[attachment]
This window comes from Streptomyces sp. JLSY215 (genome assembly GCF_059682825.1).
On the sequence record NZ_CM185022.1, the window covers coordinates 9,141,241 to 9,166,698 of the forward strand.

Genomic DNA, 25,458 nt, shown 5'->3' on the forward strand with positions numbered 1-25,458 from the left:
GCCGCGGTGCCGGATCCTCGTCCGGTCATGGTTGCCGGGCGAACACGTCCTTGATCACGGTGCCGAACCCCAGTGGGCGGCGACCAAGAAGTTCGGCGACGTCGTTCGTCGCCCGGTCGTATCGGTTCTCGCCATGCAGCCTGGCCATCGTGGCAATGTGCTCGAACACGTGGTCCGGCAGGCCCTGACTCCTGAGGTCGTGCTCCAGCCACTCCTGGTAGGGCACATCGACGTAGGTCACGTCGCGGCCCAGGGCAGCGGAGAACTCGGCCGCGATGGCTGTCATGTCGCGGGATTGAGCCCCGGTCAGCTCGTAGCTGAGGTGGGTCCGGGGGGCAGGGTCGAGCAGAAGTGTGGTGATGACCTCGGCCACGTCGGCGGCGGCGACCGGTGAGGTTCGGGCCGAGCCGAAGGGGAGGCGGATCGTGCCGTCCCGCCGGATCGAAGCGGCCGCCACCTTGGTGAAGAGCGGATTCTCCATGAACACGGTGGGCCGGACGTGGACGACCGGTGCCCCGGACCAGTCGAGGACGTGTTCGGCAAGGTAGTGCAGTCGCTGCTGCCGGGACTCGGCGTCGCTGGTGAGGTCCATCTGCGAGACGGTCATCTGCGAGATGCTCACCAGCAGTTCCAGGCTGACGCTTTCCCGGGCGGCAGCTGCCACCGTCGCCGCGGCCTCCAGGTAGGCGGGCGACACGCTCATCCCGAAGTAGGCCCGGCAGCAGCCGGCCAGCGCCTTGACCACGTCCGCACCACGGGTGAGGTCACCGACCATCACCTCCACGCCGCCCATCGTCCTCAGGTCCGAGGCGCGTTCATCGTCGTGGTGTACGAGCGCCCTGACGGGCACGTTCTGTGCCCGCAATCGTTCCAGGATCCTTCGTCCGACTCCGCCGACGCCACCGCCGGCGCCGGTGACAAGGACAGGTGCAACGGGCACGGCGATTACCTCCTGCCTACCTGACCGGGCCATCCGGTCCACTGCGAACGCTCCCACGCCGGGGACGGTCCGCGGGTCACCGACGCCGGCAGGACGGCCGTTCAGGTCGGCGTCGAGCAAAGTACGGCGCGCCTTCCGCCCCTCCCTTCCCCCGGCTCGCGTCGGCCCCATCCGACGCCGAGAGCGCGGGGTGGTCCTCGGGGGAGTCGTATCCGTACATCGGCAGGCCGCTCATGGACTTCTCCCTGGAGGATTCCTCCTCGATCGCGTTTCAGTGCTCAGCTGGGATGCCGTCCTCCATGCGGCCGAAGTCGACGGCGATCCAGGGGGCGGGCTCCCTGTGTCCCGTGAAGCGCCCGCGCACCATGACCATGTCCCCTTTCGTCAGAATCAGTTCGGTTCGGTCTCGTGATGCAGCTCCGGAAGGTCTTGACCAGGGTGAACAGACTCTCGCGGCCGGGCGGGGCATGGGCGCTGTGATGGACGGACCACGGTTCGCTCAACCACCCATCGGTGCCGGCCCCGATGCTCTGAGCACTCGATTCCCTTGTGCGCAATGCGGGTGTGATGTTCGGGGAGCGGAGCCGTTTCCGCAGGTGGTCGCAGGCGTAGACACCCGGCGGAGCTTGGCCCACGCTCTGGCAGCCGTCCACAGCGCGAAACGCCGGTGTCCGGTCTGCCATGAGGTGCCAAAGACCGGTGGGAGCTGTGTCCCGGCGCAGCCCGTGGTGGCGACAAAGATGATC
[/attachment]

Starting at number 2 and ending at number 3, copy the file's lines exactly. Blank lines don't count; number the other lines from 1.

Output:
On the sequence record NZ_CM185022.1, the window covers coordinates 9,141,241 to 9,166,698 of the forward strand.

Genomic DNA, 25,458 nt, shown 5'->3' on the forward strand with positions numbered 1-25,458 from the left: